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Rich Kid Syndrome

America’s burgeoning money culture is producing a record number of heirs—but handing down values is harder than handing down wealth.

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Photographs by Julie Blackman/Courtesy of Edelman Gallery  

As an elementary-school kid in suburban New Jersey, Jordan Roth says he didn’t quite grasp the dizzying extent of his family’s wealth, though he got a tart first clue as a 6-year-old, when a classmate opened his birthday gift and proclaimed, “Humph. I thought I’d get a bigger present from you.” His family had a live-in housekeeper, but that wasn’t especially unusual in Ridgewood; more unusual was the family driver, but because Roth started attending Horace Mann at age 10, he was less self-conscious about this amenity than he might have been, as a fair number of the students got dropped off each day by someone, rather than taking a bus. It wasn’t until he was a teenager and moved to a marquee address on Park Avenue that larger disparities began to reveal themselves. His father, for example, had a private jet. “During the holidays, people would ask things like, ‘What flight are you on?’” says Roth. “How do you answer that?”

Jordan Roth’s father is Steven Roth, the CEO of Vornado Realty Trust, who is estimated by Forbes to be worth $1.6 billion, making him the 618th-richest person in the world. His mother, Daryl Roth, has produced five Pulitzer Prize–winning plays and has a theater downtown that bears her name. I contacted him because he seemed, by all accounts, as if he’d be thoughtful about the complications of inherited wealth. He’s 32; he has a serious job as vice-president of Jujamcyn Theaters.

Discussing money is considered vulgar—it’s a taboo worse than sex, something Sigmund Freud famously decided was a metaphorical stand-in for feces (repellent, hoarded, tightly controlled). And inherited wealth was a topic even Freud couldn’t handle without conflict, apparently—according to the late economist Peter Drucker, the doctor was ashamed of his family’s bourgeois roots and instead promoted the myth that he grew up in penury. Recently, I phoned Andrew Solomon, heir to a substantial pharmaceutical fortune and author of the beautiful depression memoir The Noonday Demon, and asked if he’d discuss the psychological effects of inherited wealth. In the most gracious way, he declined. I pointed out that in his book, he was willing to talk about a depression so profound he attempted to contract HIV in order to have a reason to kill himself; yet he was too shy, on the phone, to talk about his inheritance. Why was that?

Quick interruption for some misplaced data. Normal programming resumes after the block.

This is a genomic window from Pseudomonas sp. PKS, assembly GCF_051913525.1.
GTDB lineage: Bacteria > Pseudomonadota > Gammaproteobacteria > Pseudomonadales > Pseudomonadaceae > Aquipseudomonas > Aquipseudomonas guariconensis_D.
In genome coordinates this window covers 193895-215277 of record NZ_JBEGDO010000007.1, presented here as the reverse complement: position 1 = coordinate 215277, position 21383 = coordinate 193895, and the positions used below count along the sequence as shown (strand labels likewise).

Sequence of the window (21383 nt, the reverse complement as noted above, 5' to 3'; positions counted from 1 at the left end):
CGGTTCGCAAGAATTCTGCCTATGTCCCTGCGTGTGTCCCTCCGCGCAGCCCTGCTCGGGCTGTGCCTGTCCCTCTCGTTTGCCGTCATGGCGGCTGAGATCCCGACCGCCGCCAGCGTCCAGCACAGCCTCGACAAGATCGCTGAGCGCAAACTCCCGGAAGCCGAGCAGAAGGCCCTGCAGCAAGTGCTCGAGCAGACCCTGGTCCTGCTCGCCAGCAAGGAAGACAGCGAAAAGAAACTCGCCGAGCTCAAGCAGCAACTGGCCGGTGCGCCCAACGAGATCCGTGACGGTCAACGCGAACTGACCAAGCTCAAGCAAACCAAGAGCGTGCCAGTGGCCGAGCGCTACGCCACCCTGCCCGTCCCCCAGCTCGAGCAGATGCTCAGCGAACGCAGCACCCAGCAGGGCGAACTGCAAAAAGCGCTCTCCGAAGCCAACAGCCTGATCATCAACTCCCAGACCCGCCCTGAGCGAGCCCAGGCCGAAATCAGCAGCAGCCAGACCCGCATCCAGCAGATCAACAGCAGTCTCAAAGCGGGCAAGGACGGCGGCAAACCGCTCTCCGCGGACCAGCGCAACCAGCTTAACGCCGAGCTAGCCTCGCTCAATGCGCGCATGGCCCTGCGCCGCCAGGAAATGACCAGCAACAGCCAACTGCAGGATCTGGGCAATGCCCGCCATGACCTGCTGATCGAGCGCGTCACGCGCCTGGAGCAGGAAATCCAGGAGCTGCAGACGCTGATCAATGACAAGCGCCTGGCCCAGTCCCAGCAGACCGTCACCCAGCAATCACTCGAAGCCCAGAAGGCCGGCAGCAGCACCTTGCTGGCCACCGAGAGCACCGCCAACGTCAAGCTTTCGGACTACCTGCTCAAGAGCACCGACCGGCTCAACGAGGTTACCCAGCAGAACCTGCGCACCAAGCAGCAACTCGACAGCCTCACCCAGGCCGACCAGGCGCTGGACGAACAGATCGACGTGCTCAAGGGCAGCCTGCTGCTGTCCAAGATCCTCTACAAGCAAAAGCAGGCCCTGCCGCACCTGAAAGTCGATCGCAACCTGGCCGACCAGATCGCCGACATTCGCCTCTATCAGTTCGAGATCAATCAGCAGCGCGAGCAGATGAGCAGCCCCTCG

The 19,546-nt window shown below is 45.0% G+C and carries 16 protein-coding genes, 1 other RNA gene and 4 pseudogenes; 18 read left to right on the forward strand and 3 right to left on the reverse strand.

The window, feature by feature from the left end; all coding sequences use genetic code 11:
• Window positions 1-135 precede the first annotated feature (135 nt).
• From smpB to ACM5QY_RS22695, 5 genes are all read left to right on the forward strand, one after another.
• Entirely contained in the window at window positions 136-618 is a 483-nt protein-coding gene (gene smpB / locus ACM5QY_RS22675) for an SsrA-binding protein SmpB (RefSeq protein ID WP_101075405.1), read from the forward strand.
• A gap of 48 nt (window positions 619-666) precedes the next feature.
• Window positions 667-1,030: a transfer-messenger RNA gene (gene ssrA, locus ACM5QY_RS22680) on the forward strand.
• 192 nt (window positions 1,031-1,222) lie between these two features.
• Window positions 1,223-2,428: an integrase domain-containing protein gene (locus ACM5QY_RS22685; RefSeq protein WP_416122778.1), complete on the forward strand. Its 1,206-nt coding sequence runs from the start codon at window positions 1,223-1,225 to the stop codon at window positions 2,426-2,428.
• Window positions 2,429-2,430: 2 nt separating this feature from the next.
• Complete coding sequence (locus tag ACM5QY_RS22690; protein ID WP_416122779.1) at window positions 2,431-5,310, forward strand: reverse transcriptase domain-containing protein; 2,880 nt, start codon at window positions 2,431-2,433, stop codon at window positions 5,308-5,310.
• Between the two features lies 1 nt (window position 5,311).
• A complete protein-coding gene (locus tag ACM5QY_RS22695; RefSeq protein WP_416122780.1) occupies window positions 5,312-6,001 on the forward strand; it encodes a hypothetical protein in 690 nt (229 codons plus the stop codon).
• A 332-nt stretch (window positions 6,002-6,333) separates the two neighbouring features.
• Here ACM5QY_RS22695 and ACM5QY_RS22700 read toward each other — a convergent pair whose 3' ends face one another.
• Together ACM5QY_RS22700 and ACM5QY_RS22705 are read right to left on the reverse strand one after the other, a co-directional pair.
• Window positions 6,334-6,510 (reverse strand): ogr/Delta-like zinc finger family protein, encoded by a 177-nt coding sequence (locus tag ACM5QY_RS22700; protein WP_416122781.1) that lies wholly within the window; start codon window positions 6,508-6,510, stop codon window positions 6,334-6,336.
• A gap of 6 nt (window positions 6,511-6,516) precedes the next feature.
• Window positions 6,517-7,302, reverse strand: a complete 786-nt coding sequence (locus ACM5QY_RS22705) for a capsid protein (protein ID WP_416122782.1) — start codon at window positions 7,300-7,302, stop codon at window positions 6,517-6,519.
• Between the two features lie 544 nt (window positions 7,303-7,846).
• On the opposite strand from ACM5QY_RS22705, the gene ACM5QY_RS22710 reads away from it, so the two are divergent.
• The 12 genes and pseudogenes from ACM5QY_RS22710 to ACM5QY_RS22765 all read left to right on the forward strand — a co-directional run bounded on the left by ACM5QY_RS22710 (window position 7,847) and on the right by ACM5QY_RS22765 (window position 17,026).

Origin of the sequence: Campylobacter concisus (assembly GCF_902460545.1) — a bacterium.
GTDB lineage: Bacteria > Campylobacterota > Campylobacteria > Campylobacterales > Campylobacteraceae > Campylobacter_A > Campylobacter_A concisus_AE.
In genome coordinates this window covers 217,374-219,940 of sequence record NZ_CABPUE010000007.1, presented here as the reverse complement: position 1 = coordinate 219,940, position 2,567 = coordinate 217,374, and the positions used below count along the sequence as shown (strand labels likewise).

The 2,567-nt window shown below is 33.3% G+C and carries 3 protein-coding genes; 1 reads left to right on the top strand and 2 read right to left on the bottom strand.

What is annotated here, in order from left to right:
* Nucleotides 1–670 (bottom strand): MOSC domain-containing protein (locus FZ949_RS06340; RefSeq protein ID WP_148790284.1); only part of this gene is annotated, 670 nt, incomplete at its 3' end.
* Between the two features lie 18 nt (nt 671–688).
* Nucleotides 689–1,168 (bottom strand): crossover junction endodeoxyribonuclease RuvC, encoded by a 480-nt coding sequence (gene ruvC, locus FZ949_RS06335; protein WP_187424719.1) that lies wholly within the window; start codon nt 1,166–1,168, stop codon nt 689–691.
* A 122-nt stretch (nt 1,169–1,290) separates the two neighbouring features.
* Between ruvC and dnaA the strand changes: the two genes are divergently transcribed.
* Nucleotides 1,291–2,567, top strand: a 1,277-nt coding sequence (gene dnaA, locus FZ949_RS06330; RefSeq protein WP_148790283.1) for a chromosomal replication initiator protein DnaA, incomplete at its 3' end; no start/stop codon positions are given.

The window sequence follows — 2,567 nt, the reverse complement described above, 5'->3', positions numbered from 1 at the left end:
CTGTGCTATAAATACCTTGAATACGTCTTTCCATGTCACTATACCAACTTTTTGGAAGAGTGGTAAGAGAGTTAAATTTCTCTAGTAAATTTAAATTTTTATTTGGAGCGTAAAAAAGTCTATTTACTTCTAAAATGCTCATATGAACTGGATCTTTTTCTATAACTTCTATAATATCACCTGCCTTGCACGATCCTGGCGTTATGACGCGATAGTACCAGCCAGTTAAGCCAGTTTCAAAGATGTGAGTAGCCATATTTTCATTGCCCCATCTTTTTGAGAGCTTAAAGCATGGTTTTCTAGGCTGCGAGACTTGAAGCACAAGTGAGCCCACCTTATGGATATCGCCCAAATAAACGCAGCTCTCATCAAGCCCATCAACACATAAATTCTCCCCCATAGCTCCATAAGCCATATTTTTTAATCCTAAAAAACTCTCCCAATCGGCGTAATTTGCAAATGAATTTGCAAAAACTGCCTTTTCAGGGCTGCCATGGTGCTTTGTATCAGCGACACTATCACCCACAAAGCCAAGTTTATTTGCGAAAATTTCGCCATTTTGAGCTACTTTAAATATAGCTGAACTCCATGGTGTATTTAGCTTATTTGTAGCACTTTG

He thought a moment before replying. “Because I think talking about money causes people not to take you seriously when talking about other things,” he said.

Roth was willing to talk about his money. But even he had his limits. He tells me, for instance, that he had his first “crisis of wealth” when he graduated from Princeton and found himself installed in a beautiful two-bedroom apartment in the West Village that his mother had picked out for him—and helped him furnish. He wasn’t working at the time. Yet he was luxuriating in its splendor. “It’s very clear, if you don’t want it,” he says. He’s handsome, buzz-cut, as long and lean as a baseball bat; when he speaks, he’s unhurried and looks you right in the eye. “It’s less clear if you do want it but don’t like what that necessarily means.”

Right, I say. We sit in silence for a moment.

So how much was the rent on a nice two-bedroom apartment in the West Village in 1997, anyway?

He smiles. “I’m totally not telling you.”


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